At Santa Lucia…You Eat Cuccìa

Feb.2011 008As tradition says “a Santa Lucia si mancia ‘a cuccìa” (at Santa Lucia you eat cuccìa), but where does this custom find its origins?

In Sicily all traditions, especially the culinary ones, trace their origins to the distant past and are very often pertinent to religious belief. According to legend, in the mid-seventeenth century a terrible period of famine tormented Palermo and the population suffered starvation.

On the 13th of December 1646, a miracle seemed to have attended the prayers of these poor people. On that very day, dedicated to Santa Lucia, a ship loaded with wheat arrived in the city’s port. The wheat was distributed to the people who cooked the grain immediately without even milling the wheat into flour to make bread.

Out of devotion to Santa Lucia, patron of eyes and sight, Sicilians have maintained the tradition of not eating bread, pasta, or any other food made with flour but, instead, rice, vegetables and legumes. Of these, the wheat grain, alias the “cuccìa”, cannot be missed!

Feb.2011 017Traditions that pass from generation to generation, as we know, evolve and are adapted to modern tastes and culinary uses. On the day of Santa Lucia, Sicilian tables are sumptuously decked with risottos and potages, but also with mouthwatering arancini, potato croquettes, panelle (chickpea fritters) and much more.

The “cuccìa” is an ancient dish brought to Sicily by the Arab conquerers. During the wheat harvest farmers used to eat the grain in the fields, simply boiled with a drizzle of olive oil.

The preparation of the cuccìa for Santa Lucia is a ritual in Sicilian families that begins two or three days before the holiday. The grains are rinsed then soaked in cold water that will then be changed every day. On the 12th of December the grains are immersed in water and cooked in a big pot until tender. The cuccìa is then drained until completely dry and ready for various preparations, either sweet or savoury.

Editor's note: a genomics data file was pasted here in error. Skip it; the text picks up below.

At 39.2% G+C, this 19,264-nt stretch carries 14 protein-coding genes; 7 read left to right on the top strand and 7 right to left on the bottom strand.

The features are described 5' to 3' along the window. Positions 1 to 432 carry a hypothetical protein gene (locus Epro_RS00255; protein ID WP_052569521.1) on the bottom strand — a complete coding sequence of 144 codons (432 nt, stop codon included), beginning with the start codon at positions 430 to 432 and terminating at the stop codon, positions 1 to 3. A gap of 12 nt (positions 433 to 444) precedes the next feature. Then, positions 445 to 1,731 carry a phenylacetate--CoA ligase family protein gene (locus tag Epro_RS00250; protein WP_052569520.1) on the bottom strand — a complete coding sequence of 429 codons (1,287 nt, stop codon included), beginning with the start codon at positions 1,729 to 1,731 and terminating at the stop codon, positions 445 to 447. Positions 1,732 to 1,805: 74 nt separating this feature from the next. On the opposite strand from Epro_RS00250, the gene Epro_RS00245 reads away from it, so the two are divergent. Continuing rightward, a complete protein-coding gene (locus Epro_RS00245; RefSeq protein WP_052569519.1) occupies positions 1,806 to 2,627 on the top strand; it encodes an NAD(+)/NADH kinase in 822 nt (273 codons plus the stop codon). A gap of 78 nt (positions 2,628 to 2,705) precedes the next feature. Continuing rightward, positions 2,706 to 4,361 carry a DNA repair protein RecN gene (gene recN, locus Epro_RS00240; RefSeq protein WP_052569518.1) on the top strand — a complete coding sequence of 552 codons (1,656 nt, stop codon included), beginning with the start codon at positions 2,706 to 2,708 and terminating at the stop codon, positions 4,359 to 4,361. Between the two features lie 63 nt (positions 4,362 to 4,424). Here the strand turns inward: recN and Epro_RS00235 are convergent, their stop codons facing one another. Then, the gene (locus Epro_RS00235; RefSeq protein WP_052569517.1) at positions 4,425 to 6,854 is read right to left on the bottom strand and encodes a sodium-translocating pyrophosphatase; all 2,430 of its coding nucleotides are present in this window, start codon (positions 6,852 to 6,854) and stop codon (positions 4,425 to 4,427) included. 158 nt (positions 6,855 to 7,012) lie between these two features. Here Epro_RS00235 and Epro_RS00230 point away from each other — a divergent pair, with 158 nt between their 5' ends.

The most common recipe is milk pudding called “biancumanciari” in Sicilian. When the milk cream is ready and still hot, the cuccìa is added, mixed well then put into dishes or small bowls. A sprinkle of cinnamon and chocolate chips/flakes is added to the dishes of cream, and the delicious dessert is ready.

Cuccia 006Another simple recipe is cuccìa with sweetened ricotta cheese, best if made with sheep’s milk. A spoonful or two of fig syrup is a great topping for cuccìa if you prefer a simpler dish. The savoury version of the cuccìa is less common than the sweet but very hearty, perfect for the cold winter weather. The boiled cuccìa is added to vegetable soup which usually includes chickpeas, lentils or beans. Heart-warming, indeed!

Maria Lina Bommarito
Maria Lina Bommarito
I was born in Chicago, in 1960. We returned to Sicily when I was 14 and this time it was to stay! I am married to a lawyer and we have two children that now live and work in Milan. I have a degree in Political Sciences/International Relations and an A.I.S. Sommelier diploma. My passion for what I can “the world of wine” is inevitable, living in Sicily. My wine experiences begin in the winery vineyards. I enjoy interviewing the winery agronomists and oenologists because I find it very interesting knowing all about wine and grapes and soils and vinification. My husband is also a pilot and I enjoy flying with him on a small plane enjoying the breath-taking views and taking photos. I also enjoy cooking and my favorite dishes are Sicilan. Sicily and its people are unique, there is so much to write about and I love to share my experiences with those who want to know more about this paradise. More about my bio here

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